Caterpillar of a Brown Hooded Owlet moth (Cucullia convexipennis)

Caterpillar of a Brown Hooded Owlet moth (Cucullia convexipennis)

Chicken of the woods (Laetiporus sulphureus) mushrooms

Chicken of the woods (Laetiporus sulphureus) mushrooms

I have no idea! Help!

I have no idea! Help!

Whorled Wood Aster (Oclemena acuminata) Completely unsure of this one!

Whorled Wood Aster (Oclemena acuminata) Completely unsure of this one!

Park Report: Black Hill Regional Park

Welcome to my first park report! It has been in my mind for the past few months to write trip reports on the parks I frequent in our area, the Washington DC metro area. My biggest pleasures in owning this blog is sharing with you all the places that I visit and give you the information that you need to find yourself in outside in nature. Over the years of visiting wild places, I have found that information on parks can be quite difficult to find at times! It is my hope to not only share my wild experiences with you, but also give you quality information that you can use in planning your days outside! Sometimes finding a place to recreate in nature requires a lot of research and I am planning to give you my research so that you don't have to look as hard as I do! I don't mind sharing my homework! Please share your comments as you read the park reports and let me know if you have any questions or information that you would like me to find out for you. Here we go!

I’m just back from a wonderful kayaking trip at Black Hill Regional Park in Boyds, MD, using some of the complimentary tickets I received from Montgomery Parks for winning the #parkpics challenge. It was very exciting to go back on Little Seneca Lake after having recently gone with a few fellow Master Naturalists. Although I have lived close to this park for over 15 years, I am ashamed to say that I have only been there a handful of times. In all honesty, I think I underestimated the magnitude and beauty of this park. I have learned today that Black Hill offers a lot more experiences than I had previously thought. I also learned that the park is not always crowded, even on the weekends. I had previously stayed away from Black Hill in part because it can get very busy at times with family picnics and sport tournaments and events. I had mistakenly thought that it was busy all the time and I found out today that it isn’t. I picked up my boat around 8 am this morning and I was one of only a few boats on the water. It was truly perfect.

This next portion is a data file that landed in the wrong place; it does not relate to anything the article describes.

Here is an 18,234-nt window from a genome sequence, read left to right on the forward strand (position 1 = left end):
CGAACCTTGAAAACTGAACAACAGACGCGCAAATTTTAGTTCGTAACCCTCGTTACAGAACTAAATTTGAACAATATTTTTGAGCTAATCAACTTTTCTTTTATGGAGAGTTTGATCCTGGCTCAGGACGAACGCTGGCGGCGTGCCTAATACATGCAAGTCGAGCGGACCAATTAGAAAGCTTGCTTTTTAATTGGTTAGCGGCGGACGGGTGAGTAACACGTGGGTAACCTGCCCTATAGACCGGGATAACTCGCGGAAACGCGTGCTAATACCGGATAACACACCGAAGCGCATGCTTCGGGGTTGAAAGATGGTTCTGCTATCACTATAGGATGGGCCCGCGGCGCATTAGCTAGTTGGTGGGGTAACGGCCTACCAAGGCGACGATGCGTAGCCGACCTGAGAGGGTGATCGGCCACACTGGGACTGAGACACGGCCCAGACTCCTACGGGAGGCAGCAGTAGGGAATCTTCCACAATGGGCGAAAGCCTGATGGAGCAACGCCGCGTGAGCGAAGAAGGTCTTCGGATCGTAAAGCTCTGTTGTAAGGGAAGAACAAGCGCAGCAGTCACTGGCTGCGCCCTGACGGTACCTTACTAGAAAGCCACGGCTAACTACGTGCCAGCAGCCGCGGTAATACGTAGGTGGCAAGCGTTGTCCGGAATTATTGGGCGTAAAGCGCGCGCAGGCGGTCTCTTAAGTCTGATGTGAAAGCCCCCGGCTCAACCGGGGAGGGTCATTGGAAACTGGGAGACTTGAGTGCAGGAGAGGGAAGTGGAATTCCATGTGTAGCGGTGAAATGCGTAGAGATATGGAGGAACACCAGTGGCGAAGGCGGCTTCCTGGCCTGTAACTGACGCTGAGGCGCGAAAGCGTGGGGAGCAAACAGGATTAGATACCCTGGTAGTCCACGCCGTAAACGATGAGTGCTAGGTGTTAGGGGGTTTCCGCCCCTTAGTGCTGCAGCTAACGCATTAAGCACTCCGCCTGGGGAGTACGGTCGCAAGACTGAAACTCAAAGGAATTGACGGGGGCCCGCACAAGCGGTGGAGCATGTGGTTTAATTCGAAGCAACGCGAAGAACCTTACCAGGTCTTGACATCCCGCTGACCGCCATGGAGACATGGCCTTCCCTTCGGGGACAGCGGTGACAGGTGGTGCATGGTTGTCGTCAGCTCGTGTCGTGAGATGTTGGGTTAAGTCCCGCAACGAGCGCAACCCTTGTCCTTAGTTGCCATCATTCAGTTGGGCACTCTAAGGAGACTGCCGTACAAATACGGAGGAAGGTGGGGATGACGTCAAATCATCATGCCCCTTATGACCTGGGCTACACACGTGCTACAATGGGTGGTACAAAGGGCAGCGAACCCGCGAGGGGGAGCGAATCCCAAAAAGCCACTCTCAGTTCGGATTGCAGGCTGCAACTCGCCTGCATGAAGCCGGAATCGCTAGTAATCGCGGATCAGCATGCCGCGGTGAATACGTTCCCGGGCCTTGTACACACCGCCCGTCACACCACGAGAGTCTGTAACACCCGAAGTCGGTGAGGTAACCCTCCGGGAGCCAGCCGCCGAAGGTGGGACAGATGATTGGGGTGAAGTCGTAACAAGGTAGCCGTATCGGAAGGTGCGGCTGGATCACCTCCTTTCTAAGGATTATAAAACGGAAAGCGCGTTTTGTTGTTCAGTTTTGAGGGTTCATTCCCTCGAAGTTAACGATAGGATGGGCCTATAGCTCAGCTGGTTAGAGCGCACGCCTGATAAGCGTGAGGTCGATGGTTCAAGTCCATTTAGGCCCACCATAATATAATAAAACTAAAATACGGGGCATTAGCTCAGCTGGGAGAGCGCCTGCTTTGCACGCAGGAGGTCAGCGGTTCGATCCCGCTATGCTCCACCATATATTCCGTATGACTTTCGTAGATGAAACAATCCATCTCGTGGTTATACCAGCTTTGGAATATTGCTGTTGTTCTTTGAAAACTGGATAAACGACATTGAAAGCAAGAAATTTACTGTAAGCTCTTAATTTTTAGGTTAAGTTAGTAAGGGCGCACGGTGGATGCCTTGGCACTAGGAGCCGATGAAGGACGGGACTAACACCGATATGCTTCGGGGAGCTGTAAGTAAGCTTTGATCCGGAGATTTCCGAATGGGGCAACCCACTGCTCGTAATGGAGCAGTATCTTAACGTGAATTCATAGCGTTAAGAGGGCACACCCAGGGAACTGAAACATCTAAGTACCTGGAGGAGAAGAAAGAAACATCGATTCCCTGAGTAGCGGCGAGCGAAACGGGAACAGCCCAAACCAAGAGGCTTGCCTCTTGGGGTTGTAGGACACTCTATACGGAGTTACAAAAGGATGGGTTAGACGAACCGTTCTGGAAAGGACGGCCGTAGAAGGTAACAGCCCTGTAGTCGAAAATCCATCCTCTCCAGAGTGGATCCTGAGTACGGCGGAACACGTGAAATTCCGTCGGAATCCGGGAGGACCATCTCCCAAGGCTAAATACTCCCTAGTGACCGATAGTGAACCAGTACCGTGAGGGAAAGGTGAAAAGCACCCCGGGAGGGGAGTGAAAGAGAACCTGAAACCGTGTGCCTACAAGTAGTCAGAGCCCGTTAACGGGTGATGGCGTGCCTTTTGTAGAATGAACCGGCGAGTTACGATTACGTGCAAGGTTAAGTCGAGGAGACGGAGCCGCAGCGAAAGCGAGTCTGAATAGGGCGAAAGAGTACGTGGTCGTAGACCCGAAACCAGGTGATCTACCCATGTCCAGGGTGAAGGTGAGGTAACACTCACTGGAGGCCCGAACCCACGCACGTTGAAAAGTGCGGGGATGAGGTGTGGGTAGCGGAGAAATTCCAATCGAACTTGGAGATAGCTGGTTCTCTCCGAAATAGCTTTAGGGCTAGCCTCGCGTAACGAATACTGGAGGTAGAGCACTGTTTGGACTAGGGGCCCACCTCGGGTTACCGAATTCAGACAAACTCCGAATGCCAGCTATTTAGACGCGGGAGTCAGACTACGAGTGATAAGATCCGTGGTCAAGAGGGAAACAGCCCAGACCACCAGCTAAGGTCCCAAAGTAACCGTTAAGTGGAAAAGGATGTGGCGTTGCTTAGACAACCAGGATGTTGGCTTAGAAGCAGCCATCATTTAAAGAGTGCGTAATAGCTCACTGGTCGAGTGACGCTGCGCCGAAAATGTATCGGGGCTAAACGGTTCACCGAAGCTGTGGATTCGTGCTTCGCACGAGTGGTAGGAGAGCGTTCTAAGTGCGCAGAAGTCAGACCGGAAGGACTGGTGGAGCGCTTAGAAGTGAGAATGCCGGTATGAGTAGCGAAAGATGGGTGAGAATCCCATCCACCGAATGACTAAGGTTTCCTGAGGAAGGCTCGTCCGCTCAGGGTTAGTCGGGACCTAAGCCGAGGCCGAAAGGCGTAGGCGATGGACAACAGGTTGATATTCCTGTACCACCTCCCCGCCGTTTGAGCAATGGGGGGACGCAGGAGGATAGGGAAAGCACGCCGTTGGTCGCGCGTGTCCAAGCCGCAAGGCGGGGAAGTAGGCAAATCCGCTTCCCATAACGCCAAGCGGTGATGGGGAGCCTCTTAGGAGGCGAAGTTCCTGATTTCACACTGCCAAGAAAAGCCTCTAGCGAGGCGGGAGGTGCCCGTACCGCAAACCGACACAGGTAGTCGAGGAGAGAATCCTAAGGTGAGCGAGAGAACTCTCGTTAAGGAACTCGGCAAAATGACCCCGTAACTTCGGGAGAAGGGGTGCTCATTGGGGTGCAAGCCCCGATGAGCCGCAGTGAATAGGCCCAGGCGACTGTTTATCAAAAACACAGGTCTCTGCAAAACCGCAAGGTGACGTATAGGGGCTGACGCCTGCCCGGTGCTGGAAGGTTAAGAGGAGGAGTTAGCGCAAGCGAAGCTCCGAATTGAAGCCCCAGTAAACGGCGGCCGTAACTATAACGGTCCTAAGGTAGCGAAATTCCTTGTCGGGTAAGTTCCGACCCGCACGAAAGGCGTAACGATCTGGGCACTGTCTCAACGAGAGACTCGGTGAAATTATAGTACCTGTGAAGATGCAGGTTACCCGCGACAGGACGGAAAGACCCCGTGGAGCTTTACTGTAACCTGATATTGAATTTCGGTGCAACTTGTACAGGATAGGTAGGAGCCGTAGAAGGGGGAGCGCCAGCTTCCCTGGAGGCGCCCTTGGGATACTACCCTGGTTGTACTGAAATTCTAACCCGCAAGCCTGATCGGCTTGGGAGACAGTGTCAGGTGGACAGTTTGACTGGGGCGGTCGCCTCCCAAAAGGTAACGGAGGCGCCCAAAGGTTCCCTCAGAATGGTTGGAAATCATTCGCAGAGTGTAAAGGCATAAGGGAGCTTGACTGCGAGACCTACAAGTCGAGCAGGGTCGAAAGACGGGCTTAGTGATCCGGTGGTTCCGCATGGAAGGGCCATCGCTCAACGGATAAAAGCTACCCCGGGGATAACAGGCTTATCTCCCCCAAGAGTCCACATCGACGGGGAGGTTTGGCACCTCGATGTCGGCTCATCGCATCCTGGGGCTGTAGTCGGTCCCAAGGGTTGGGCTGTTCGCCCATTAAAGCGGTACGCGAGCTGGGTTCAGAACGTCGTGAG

My #parkpics photo

My #parkpics photo

Park Features

Black Hill offers more than 10 miles of walking, biking and horseback riding trails. Most trails are natural surfaces, but some are paved like the Black Hill and Crystal Rock trails. Expect your hike to be mostly in wooded areas and you will find along the way a few spots to view Little Seneca Lake. You can take a breather on some of the benches available or on a rock by the water (my favorite choice!). There are a few hills, but the terrain is mostly flat, which is great for beginners. On the down side, the trails are not contiguous and can get a bit confusing at times. I have found that this is the case mostly everywhere I go. Make sure to either print a trail map or pick up a Black Hill Regional Park brochure or trail map inside the visitor center. If you are looking for mileage, you can take the Hoyles Mill Trail and make your way to through the South Germantown Recreational Park which will eventually dead end at Schaeffer Farms in Seneca Creek State Park. According to Montgomery Park, the Hoyles Mill Trail is 4.4 miles of natural surface trail and 1.8 miles of hard surface. The Hoyles Mill Trail sounds like a lot of fun to me and is on my Maryland trail bucket list.